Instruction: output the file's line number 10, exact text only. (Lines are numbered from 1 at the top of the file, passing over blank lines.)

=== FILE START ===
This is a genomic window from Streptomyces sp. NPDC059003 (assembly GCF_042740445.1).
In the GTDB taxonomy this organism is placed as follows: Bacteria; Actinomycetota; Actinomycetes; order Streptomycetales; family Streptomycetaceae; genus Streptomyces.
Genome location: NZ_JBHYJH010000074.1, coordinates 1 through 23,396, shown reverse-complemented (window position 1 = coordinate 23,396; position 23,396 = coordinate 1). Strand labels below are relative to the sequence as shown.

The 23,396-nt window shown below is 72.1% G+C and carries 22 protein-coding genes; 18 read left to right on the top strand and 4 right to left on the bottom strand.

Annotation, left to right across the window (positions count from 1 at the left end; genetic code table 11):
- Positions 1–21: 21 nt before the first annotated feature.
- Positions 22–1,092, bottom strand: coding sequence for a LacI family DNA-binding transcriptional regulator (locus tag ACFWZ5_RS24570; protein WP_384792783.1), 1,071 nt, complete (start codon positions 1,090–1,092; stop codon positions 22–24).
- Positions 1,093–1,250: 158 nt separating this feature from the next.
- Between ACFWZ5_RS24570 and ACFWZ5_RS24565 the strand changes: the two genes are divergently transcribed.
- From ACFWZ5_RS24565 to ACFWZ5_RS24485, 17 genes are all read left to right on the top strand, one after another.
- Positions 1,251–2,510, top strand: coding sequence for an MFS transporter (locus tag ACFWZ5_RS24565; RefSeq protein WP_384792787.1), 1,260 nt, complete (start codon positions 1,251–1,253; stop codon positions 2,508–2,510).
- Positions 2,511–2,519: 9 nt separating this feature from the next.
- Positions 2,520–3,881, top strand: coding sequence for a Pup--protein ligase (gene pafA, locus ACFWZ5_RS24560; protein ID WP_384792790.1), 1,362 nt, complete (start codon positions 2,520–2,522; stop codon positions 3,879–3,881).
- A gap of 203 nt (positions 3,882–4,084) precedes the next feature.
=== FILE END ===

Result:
- From ACFWZ5_RS24565 to ACFWZ5_RS24485, 17 genes are all read left to right on the top strand, one after another.